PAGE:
Kindle class: Darden tests e-book
Joe Chard just started the MBA program at Darden business school, and he just got a Kindle, Amazon's electronic reader.
"I had it on the coffee table, and my wife put a cup of coffee on it," says Chard. "I said, 'No– it's expensive.' She thought it was a book."
And with Darden-emblazoned leather "jackets" on the test Kindles, they do look like slender volumes.
Chard is one of 60 students from the class of 2011 chosen to try out the wireless reading device that could obsolete books in a pilot program with Amazon.
"I was really excited when I heard they were using them," says Chard. "Then I heard it was only one section, not the whole class." The incoming class is divided into five sections, and Chard was relieved to be in the section getting the e-readers.
"I'm a little bit leery of it," says section-mate student Liz Brower, "because I'm traditional." Kindle use is not mandatory, but she's willing to give it a shot.
Even among faculty, pleased with the prestige of Darden being one of Amazon's chosen seven schools– the others are Princeton, Arizona State, Case Western Reserve, Pace, University of Washington and Reed College in Oregon– there's a bit of apprehension.
"I'm a book person," says associate dean Robert Carraway. "It scared me."
However, he touts the improved screen size and lighting of the latest model, the DX, its light weight (18.9 ounces), and how it solves certain reading dilemmas, such as, "When you're rushing to catch a plane and trying to decide which two books to grab."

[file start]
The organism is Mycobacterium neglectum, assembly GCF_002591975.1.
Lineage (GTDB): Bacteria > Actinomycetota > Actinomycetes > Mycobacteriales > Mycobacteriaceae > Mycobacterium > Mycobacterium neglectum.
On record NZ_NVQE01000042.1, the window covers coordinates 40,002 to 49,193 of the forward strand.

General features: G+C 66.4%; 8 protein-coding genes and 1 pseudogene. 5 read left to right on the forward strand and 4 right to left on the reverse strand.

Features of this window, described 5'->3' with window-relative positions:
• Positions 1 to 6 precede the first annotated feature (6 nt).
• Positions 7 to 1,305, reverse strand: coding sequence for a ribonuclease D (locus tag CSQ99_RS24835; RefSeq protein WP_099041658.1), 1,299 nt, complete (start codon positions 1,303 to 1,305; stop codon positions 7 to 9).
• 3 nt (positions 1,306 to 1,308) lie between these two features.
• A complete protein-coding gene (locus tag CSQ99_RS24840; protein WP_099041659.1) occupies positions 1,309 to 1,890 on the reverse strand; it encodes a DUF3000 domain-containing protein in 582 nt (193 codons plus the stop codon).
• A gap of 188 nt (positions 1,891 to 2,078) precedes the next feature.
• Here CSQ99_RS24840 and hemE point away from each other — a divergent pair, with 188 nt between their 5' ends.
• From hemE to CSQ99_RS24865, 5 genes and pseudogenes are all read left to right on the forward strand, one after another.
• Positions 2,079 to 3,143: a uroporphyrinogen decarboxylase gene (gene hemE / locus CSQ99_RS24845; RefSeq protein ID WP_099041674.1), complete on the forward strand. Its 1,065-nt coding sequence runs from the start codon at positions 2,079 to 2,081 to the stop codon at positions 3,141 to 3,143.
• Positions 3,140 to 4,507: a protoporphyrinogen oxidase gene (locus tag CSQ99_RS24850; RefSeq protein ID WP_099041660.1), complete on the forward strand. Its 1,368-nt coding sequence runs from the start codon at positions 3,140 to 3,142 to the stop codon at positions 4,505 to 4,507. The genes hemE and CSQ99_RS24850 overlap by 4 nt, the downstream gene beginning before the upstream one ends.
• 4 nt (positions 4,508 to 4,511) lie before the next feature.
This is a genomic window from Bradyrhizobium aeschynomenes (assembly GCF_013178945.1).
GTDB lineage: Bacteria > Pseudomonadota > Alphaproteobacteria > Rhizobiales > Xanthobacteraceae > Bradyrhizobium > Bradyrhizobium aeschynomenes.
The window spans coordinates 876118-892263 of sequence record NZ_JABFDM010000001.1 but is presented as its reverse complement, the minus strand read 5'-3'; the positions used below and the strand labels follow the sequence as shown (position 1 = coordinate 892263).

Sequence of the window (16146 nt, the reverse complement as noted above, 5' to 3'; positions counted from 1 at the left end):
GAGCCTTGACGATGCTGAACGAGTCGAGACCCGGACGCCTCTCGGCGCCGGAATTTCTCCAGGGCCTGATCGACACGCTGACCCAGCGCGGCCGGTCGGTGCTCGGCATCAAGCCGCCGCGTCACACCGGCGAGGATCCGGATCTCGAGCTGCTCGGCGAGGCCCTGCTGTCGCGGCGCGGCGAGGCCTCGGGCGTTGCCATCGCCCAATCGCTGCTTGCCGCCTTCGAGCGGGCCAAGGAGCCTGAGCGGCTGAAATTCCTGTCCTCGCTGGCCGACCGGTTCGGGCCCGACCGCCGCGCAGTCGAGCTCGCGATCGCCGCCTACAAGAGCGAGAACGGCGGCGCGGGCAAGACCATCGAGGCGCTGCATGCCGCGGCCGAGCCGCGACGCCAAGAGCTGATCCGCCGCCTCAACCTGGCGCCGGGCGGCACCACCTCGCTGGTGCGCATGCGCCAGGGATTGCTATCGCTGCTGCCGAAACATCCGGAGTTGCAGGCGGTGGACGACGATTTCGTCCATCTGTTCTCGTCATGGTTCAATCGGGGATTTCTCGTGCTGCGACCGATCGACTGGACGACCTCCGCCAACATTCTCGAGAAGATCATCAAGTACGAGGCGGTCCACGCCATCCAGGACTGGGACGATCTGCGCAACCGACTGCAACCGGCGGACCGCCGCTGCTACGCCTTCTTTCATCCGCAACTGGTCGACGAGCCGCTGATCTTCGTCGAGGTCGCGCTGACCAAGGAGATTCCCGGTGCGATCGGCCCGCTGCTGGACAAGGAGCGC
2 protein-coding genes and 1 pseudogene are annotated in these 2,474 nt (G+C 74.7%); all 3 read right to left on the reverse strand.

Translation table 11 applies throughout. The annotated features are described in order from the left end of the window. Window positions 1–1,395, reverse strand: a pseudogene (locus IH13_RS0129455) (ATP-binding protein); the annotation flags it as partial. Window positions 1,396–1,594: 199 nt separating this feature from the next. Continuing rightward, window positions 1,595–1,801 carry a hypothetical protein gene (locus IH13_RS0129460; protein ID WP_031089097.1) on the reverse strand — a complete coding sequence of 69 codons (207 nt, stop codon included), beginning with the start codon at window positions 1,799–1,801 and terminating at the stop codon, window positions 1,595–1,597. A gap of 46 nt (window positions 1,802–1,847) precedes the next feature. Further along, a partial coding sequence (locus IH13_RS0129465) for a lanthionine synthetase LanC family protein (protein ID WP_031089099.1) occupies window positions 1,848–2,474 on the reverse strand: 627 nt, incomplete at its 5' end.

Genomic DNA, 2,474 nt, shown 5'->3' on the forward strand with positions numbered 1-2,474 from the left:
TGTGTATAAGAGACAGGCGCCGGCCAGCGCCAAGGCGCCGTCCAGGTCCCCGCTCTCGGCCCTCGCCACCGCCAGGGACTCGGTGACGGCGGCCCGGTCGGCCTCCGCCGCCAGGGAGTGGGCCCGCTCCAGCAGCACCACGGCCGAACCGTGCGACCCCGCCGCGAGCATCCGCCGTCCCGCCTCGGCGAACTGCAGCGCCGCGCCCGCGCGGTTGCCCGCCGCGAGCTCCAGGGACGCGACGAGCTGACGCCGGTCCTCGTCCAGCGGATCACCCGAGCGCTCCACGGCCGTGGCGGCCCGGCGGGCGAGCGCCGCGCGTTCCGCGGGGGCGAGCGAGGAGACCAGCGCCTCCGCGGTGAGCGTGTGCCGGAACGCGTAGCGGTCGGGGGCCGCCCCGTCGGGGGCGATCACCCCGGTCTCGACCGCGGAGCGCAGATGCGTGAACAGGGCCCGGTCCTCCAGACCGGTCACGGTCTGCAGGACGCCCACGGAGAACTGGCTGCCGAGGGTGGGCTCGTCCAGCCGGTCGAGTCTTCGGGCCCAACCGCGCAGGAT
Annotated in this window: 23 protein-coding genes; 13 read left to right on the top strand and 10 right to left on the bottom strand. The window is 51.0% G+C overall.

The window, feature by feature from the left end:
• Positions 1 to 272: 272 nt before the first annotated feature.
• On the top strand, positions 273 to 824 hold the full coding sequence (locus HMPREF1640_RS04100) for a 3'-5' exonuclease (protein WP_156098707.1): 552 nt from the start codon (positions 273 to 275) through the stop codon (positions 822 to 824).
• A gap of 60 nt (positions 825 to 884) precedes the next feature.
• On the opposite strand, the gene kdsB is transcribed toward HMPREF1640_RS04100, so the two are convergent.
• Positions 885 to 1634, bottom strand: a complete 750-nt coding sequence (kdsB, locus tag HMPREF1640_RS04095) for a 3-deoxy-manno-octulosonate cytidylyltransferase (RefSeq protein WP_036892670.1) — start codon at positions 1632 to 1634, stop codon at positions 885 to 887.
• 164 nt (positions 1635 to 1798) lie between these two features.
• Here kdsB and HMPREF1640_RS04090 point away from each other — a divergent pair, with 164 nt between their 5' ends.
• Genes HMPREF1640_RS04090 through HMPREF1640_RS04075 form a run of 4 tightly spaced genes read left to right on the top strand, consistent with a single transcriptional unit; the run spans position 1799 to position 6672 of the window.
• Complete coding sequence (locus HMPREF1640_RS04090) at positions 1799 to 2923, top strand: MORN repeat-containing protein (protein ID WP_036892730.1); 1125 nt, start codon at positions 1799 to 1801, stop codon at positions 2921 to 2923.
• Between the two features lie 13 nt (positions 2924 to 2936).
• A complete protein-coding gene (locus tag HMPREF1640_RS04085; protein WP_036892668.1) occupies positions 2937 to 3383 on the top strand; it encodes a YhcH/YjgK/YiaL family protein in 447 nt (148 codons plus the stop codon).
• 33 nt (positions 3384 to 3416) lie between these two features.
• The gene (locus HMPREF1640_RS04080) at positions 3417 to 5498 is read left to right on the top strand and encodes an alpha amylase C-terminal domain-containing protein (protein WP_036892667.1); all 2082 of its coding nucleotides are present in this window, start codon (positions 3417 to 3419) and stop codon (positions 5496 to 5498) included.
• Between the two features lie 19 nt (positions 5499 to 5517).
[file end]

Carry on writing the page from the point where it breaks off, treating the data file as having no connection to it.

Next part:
And the New York Times, Washington Post and Boston Globe are available on Kindle at reduced subscription rates.
Reducing paper consumption at Darden was one of the goals. "That really resonated with me because of Darden's sustainability initiative," says Michael Koenig, Darden's liaison with Amazon who envisions "a paperless MBA."
Darden is the only business school in the pilot program, and its case studies will be available to the students on Kindle as well as on paper, at least for the first year. Students who wish to keep their retail-$299 Kindles at the end year may do so for $200.
Whether Kindle will be the reading device of the future, Koenig can't say. "We were not convinced it had value, but were eager to test it out," he notes, citing Darden's innovative spirit.
Joe Chard plays with his Kindle like a kid with a new toy. "It's really easy to read," he says, and demonstrates how if the angle of the Kindle changes from vertical to horizontal, the text changes to be readable from the different angle as well.
But watch the coffee. If anyone's Kindle gets broken, says Koenig, "We're not going to invest in another."